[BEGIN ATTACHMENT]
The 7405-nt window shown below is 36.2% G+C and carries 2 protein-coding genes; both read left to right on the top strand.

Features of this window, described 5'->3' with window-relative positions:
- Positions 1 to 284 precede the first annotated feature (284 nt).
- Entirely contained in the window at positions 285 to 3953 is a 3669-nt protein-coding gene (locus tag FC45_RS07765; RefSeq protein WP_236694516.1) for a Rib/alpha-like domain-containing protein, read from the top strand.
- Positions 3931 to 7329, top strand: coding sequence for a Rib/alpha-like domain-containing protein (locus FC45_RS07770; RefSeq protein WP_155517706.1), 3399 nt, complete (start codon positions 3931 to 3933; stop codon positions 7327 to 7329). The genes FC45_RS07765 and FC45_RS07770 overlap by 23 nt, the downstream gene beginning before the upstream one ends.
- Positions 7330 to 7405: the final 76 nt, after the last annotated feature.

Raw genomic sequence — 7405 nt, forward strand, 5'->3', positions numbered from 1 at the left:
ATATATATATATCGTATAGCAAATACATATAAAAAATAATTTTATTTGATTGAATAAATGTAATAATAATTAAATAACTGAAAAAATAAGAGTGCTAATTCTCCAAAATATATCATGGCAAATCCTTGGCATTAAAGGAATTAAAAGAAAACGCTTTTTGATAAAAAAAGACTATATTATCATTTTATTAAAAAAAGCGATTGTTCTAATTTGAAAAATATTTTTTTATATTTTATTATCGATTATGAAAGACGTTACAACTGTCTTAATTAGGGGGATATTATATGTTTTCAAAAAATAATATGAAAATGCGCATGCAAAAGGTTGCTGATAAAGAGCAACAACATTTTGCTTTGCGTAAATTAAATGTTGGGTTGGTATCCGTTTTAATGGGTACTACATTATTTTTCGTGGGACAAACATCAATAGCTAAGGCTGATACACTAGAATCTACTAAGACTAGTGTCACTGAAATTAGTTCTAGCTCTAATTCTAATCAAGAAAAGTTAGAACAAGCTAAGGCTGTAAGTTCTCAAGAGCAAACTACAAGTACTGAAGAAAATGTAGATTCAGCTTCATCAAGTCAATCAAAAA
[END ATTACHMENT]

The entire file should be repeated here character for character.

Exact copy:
The 7405-nt window shown below is 36.2% G+C and carries 2 protein-coding genes; both read left to right on the top strand.

Features of this window, described 5'->3' with window-relative positions:
- Positions 1 to 284 precede the first annotated feature (284 nt).
- Entirely contained in the window at positions 285 to 3953 is a 3669-nt protein-coding gene (locus tag FC45_RS07765; RefSeq protein WP_236694516.1) for a Rib/alpha-like domain-containing protein, read from the top strand.
- Positions 3931 to 7329, top strand: coding sequence for a Rib/alpha-like domain-containing protein (locus FC45_RS07770; RefSeq protein WP_155517706.1), 3399 nt, complete (start codon positions 3931 to 3933; stop codon positions 7327 to 7329). The genes FC45_RS07765 and FC45_RS07770 overlap by 23 nt, the downstream gene beginning before the upstream one ends.
- Positions 7330 to 7405: the final 76 nt, after the last annotated feature.

Raw genomic sequence — 7405 nt, forward strand, 5'->3', positions numbered from 1 at the left:
ATATATATATATCGTATAGCAAATACATATAAAAAATAATTTTATTTGATTGAATAAATGTAATAATAATTAAATAACTGAAAAAATAAGAGTGCTAATTCTCCAAAATATATCATGGCAAATCCTTGGCATTAAAGGAATTAAAAGAAAACGCTTTTTGATAAAAAAAGACTATATTATCATTTTATTAAAAAAAGCGATTGTTCTAATTTGAAAAATATTTTTTTATATTTTATTATCGATTATGAAAGACGTTACAACTGTCTTAATTAGGGGGATATTATATGTTTTCAAAAAATAATATGAAAATGCGCATGCAAAAGGTTGCTGATAAAGAGCAACAACATTTTGCTTTGCGTAAATTAAATGTTGGGTTGGTATCCGTTTTAATGGGTACTACATTATTTTTCGTGGGACAAACATCAATAGCTAAGGCTGATACACTAGAATCTACTAAGACTAGTGTCACTGAAATTAGTTCTAGCTCTAATTCTAATCAAGAAAAGTTAGAACAAGCTAAGGCTGTAAGTTCTCAAGAGCAAACTACAAGTACTGAAGAAAATGTAGATTCAGCTTCATCAAGTCAATCAAAAA